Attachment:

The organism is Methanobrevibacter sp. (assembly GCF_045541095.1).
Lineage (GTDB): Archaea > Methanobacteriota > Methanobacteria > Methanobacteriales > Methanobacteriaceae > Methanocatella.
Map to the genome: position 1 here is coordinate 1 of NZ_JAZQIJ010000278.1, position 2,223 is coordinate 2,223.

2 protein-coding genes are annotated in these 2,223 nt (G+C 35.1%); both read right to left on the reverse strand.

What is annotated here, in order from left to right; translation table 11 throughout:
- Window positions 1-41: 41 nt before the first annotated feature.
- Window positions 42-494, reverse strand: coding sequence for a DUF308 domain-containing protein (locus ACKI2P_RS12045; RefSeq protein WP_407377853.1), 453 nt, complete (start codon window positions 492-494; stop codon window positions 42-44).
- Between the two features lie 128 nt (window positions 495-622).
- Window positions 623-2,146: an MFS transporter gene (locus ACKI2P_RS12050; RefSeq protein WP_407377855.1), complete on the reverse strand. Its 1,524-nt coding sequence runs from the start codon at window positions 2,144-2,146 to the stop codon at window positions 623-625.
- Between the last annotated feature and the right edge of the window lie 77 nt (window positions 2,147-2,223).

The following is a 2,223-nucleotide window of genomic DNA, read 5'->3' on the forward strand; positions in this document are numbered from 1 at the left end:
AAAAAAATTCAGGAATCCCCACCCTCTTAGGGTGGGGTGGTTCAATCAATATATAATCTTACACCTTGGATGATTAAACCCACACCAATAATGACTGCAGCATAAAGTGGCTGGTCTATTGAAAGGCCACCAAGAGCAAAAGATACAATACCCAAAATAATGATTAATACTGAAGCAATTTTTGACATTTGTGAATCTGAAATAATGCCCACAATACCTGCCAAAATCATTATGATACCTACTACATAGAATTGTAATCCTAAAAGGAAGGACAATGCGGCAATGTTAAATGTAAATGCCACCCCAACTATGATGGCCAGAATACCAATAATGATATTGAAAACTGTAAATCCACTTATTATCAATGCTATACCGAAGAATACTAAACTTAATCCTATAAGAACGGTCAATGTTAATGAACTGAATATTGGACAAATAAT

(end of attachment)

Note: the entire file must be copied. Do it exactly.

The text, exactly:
The organism is Methanobrevibacter sp. (assembly GCF_045541095.1).
Lineage (GTDB): Archaea > Methanobacteriota > Methanobacteria > Methanobacteriales > Methanobacteriaceae > Methanocatella.
Map to the genome: position 1 here is coordinate 1 of NZ_JAZQIJ010000278.1, position 2,223 is coordinate 2,223.

2 protein-coding genes are annotated in these 2,223 nt (G+C 35.1%); both read right to left on the reverse strand.

What is annotated here, in order from left to right; translation table 11 throughout:
- Window positions 1-41: 41 nt before the first annotated feature.
- Window positions 42-494, reverse strand: coding sequence for a DUF308 domain-containing protein (locus ACKI2P_RS12045; RefSeq protein WP_407377853.1), 453 nt, complete (start codon window positions 492-494; stop codon window positions 42-44).
- Between the two features lie 128 nt (window positions 495-622).
- Window positions 623-2,146: an MFS transporter gene (locus ACKI2P_RS12050; RefSeq protein WP_407377855.1), complete on the reverse strand. Its 1,524-nt coding sequence runs from the start codon at window positions 2,144-2,146 to the stop codon at window positions 623-625.
- Between the last annotated feature and the right edge of the window lie 77 nt (window positions 2,147-2,223).

The following is a 2,223-nucleotide window of genomic DNA, read 5'->3' on the forward strand; positions in this document are numbered from 1 at the left end:
AAAAAAATTCAGGAATCCCCACCCTCTTAGGGTGGGGTGGTTCAATCAATATATAATCTTACACCTTGGATGATTAAACCCACACCAATAATGACTGCAGCATAAAGTGGCTGGTCTATTGAAAGGCCACCAAGAGCAAAAGATACAATACCCAAAATAATGATTAATACTGAAGCAATTTTTGACATTTGTGAATCTGAAATAATGCCCACAATACCTGCCAAAATCATTATGATACCTACTACATAGAATTGTAATCCTAAAAGGAAGGACAATGCGGCAATGTTAAATGTAAATGCCACCCCAACTATGATGGCCAGAATACCAATAATGATATTGAAAACTGTAAATCCACTTATTATCAATGCTATACCGAAGAATACTAAACTTAATCCTATAAGAACGGTCAATGTTAATGAACTGAATATTGGACAAATAAT